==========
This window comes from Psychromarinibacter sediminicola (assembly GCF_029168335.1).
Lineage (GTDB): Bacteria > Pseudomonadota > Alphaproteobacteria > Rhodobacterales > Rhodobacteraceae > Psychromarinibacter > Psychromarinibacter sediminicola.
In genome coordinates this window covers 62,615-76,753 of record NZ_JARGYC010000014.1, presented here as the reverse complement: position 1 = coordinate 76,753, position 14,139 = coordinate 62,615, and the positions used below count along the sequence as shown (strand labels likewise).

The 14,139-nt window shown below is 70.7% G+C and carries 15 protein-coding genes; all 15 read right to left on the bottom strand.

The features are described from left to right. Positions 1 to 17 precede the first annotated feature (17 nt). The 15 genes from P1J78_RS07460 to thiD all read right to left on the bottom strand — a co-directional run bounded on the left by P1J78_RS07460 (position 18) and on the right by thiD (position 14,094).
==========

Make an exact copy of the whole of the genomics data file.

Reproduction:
This window comes from Psychromarinibacter sediminicola (assembly GCF_029168335.1).
Lineage (GTDB): Bacteria > Pseudomonadota > Alphaproteobacteria > Rhodobacterales > Rhodobacteraceae > Psychromarinibacter > Psychromarinibacter sediminicola.
In genome coordinates this window covers 62,615-76,753 of record NZ_JARGYC010000014.1, presented here as the reverse complement: position 1 = coordinate 76,753, position 14,139 = coordinate 62,615, and the positions used below count along the sequence as shown (strand labels likewise).

The 14,139-nt window shown below is 70.7% G+C and carries 15 protein-coding genes; all 15 read right to left on the bottom strand.

The features are described from left to right. Positions 1 to 17 precede the first annotated feature (17 nt). The 15 genes from P1J78_RS07460 to thiD all read right to left on the bottom strand — a co-directional run bounded on the left by P1J78_RS07460 (position 18) and on the right by thiD (position 14,094).